Two other features that are worth noting in this release are the new packet capture feature and the Auto-Upgrade manager. Long overdue in my opinion, IOS routers now have the ability to easily capture packets going through or to a router. These captures can then be viewed locally or exported in PCAP format so you can use wireshark to view them. Here is a look at the cli commands for packet capture: First define a capture buffer size, this one is circular: Router# monitor capture buffer mycapture size 128 max-size 128 circular Next define the capture point, btw capture does support both cef and processed switching data paths. You can associate several capture points with a single interface, so you could set one to capture all port 80 traffic to one buffer and a second one to capture all mail traffic to a different buffer. Here is an example: Router# monitor capture point ip cef mycapturepoint1 fastEthernet 0/1 both Finally, you need to associate the buffer and capture point you created with each other. Here is an example: Router# monitor cap point associate mycapturepoint1 mycapture You can view the capture via cli like so: Router# show monitor capture buffer mycapture dump Or you can export the capture file in PCAP format, using ftp, scp, http, https, or rcp like this: monitor capture buffer mycapture export [location]

To upgrade your router to the 12.4(20)T code you might want to give the Auto-upgrade manager feature a try. It was first released to 12.4(15)T, so if you are upgrading from that code your all set. Basically this feature allows you to upgrade your router with one cli command. This includes downloading the code, even directly from CCO, installing it on your router, making the necessary config changes, and finally reloading the router according to your schedule. It even can send you a confirmation email and has a roll-back feature if the upgrade fails. Here is a look at what it can provide: [img][/img]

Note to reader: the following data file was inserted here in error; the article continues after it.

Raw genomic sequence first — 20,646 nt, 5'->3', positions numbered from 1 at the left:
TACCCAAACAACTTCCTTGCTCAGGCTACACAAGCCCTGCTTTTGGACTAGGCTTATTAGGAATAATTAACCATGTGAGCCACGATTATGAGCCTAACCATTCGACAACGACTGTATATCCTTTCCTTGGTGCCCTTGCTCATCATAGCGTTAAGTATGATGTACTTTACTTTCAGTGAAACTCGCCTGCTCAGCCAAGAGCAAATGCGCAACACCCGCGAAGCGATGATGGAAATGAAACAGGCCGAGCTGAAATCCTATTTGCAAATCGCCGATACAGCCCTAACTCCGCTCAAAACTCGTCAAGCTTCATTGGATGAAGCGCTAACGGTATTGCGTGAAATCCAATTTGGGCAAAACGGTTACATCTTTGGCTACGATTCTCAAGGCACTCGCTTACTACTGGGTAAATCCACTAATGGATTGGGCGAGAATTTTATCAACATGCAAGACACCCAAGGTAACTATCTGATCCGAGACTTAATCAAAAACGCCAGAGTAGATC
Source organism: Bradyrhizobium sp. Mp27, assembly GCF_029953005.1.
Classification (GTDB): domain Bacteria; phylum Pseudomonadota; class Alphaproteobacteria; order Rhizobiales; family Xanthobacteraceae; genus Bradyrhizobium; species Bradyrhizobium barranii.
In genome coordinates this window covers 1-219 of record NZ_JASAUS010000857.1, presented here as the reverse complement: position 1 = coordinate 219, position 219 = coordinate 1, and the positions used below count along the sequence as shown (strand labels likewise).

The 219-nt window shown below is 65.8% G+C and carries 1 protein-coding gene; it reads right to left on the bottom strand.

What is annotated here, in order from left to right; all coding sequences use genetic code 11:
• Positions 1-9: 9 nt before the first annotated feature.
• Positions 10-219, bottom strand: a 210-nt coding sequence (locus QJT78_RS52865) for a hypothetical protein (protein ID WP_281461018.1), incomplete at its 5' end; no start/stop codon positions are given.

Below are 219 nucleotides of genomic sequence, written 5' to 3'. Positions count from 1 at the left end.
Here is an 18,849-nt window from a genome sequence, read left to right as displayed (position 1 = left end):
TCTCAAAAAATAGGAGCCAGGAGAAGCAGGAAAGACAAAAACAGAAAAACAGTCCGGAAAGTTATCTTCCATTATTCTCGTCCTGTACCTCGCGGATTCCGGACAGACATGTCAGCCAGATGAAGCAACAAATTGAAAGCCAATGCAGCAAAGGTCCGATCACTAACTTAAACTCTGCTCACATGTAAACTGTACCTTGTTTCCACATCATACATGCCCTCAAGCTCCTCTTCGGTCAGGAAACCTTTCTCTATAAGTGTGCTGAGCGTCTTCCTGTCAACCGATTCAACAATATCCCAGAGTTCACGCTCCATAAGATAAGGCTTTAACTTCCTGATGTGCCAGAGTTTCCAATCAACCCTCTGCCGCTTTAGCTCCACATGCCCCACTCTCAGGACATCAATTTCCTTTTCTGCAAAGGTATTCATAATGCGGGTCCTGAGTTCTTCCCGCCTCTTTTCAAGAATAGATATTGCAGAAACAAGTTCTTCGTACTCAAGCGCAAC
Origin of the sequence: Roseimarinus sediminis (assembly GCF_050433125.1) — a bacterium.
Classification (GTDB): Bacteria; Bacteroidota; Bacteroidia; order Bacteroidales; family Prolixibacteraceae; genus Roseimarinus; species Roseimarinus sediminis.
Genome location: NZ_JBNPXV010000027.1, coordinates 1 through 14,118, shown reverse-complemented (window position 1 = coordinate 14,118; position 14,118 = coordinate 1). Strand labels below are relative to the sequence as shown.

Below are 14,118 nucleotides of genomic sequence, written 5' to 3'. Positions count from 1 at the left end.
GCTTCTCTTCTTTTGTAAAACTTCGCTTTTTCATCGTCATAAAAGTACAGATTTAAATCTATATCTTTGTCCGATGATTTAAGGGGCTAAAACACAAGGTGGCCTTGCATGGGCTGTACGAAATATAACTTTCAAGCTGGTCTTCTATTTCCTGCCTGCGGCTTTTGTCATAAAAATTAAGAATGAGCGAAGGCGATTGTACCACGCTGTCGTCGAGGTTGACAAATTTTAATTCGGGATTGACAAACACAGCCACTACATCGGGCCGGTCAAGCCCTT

One of the features it uses that greatly minimizes your downtime due to a code upgrade is call warm upgrade. In a nutshell warm upgrade provides the capability for a Cisco IOS image to read and decompress another Cisco IOS image and then transfer control to this new image. It uses the reload warm command. According to Cisco, “Prior to the Warm Upgrade feature, a Cisco IOS image transferred control to ROM monitor mode (ROMMON) to perform a Cisco IOS software upgrade or downgrade. ROMMON, along with the help of the boot loader image, carried out the required upgrade or downgrade procedures. While this process is in progress, the networking device is down. With the introduction of the Warm Upgrade feature, packet forwarding is able to continue while the new Cisco IOS image is read and decompressed. The device is down only when the current image is overwritten with the new image, and the new image loads and reconfigures the operating system.” To configure auto-upgrade manager do the following: configure terminal autoupgrade disk-cleanup crashinfo autoupgrade ida url autoupgrade status status email smtp-server Now issue the interactive mode command to step you through the upgrade process upgrade automatic As always, I recommend you exercise due diligence testing before deploying any new IOS releases in a production environment. Have fun! Here is more information on how to configure auto-upgrade manager The Cisco release notes for 12.4(20)T can be found here For more information on the Content filtering feature see here

The opinions expressed in this article are my own and not those of my employeer